Dana Severson

Copywriter | Marketer

(612) 669-9305

Building Brands One Word at a Time

Is Being “Liked” Worth the Effort?

Last week, I met up with one of my clients to talk about some upcoming projects, and the discussion quickly turned to social media — more specifically, Facebook. She didn’t quite understand how to use the platform to convert consumers into customers. In fact, not a single one of her current clients had come to her through this channel.

I assured her that she was not alone.

Rethink the Return on Social

Conversion isn’t the main benefit of social channels. It’s engagement. If you think being “liked” — or “followed,” for that matter — will directly translate into sales, your efforts won’t provide the returns you’re expecting.

Take Coca Cola, for example. The brand has one of the largest followings on Facebook, with roughly 61.5 million fans. Yet social buzz didn’t provide a statistically significant bump in its short-term sales, affecting it by only 0.01%.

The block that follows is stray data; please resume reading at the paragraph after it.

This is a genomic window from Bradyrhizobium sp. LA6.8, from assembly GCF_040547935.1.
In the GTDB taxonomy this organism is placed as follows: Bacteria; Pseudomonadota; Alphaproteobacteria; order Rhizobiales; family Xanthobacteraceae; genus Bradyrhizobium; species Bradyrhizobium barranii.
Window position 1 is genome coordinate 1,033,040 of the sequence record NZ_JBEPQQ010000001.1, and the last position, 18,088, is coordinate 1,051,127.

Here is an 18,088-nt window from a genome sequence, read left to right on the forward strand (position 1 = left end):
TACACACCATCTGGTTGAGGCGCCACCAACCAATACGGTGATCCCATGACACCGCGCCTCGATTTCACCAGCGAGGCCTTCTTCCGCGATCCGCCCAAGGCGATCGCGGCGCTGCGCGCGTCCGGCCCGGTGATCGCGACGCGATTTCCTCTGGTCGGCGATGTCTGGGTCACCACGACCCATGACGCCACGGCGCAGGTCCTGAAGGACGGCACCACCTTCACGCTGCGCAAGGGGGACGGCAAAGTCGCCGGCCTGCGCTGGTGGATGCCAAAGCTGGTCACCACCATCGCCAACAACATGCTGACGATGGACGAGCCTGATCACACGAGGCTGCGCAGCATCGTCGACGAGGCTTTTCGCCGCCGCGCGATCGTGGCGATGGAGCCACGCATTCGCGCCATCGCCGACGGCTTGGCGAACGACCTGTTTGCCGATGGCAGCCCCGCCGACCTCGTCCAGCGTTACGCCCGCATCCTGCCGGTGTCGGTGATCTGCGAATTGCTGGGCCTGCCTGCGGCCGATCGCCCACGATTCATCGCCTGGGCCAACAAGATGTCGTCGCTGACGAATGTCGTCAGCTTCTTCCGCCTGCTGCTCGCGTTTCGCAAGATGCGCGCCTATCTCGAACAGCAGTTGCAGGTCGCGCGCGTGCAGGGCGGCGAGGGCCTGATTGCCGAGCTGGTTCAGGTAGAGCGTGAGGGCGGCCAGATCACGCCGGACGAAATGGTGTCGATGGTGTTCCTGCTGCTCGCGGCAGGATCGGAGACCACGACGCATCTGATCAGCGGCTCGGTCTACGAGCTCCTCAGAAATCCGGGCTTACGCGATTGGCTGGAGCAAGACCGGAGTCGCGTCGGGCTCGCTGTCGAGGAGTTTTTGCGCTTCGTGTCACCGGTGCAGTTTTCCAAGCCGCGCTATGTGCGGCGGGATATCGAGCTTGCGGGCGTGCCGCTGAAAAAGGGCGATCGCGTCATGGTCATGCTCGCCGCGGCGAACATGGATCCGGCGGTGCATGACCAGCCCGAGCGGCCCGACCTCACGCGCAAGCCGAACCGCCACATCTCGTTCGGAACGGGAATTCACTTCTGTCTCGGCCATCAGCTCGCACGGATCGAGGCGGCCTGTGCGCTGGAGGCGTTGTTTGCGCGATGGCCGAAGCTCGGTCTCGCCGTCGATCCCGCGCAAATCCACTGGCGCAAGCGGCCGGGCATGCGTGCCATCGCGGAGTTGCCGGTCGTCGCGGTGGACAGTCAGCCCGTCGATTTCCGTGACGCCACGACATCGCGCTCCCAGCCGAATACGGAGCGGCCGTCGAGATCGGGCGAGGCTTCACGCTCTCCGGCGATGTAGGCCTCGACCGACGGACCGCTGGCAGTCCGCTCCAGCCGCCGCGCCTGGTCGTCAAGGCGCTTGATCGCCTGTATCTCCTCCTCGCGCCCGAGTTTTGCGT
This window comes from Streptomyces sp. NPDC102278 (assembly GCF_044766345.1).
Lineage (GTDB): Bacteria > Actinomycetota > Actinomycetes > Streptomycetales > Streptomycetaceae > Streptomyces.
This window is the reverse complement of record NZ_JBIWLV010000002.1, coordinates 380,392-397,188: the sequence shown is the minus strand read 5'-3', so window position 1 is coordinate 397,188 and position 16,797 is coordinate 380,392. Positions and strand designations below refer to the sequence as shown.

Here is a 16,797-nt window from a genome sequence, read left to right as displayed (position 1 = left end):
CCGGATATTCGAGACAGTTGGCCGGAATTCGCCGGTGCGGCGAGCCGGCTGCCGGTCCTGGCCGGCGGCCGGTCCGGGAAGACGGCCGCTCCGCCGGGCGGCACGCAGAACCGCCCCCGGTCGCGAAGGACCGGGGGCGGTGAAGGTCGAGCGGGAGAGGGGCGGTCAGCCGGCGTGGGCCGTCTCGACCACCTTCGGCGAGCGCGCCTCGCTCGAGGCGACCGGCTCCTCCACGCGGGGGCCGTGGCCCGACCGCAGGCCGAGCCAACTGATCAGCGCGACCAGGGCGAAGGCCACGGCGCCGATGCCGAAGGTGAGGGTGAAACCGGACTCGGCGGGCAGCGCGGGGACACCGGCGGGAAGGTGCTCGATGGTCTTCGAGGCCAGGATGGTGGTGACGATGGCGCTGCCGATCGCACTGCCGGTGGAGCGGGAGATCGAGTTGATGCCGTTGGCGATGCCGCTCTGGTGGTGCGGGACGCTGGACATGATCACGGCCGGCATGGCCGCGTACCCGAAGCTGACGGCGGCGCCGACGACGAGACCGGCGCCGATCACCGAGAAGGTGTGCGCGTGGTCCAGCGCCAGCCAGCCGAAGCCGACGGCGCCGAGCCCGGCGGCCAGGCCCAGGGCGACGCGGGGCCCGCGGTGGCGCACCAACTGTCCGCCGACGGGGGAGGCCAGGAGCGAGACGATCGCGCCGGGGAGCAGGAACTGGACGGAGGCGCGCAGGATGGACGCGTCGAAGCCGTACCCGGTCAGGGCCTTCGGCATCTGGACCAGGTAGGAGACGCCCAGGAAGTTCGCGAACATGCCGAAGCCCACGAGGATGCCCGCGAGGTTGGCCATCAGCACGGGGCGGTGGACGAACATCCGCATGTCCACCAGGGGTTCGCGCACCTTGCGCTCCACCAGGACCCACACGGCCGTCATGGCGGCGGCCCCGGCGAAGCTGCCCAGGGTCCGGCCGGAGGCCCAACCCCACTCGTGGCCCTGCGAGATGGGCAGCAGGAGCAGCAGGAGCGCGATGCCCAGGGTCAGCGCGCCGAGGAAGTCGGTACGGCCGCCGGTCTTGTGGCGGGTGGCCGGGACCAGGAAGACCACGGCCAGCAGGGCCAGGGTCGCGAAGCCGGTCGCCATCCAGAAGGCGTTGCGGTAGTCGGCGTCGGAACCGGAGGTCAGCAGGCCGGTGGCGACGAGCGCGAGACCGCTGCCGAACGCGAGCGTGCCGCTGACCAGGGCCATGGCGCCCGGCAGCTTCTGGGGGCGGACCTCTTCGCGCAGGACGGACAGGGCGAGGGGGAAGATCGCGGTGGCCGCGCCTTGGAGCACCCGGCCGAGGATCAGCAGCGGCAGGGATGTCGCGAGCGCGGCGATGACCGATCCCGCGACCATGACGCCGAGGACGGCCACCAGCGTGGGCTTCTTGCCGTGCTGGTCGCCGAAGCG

We can all probably agree that this just won’t cut it for a small business, especially with a fan base of a few thousand.

Now, I’m not saying go abandon your accounts on social channels. They can help increase your online presence. But amassing thousands of fans isn’t the same as converting consumers into customers.

Social Supports Other Efforts

Instead of trying to convert with social media, use these channels to support your other marketing efforts.

In my experience, social platforms are best suited for: 

  • Retaining current customers. Your presence on social media channels keeps your name in the minds of your customer base. You also have the opportunity to interact with them on a regular basis, supporting the sales process.
  • Providing customer service. Consumers already use social platforms to talk about brands — both positively and negatively. If someone has a complaint about one of your products or services, use the channel to help resolve the problem.
  • Humanizing your brand. Being social on social channels allows you to show off your personality. You become more relatable, humanizing your brand. Remember, people do business with people, not companies. 
  • Adding value to your brand. Whether providing information or anecdotes, social media can add value to the customer experience with your brand. This is especially true when you ask for nothing in return. 

Social media is meant to be social. Once you get rid of the social aspect, it just becomes media, and that’s not why users frequent these types of channels. 

Copyright 2007-2014.  Dana Severson | Freelance Copywriter & Marketer.

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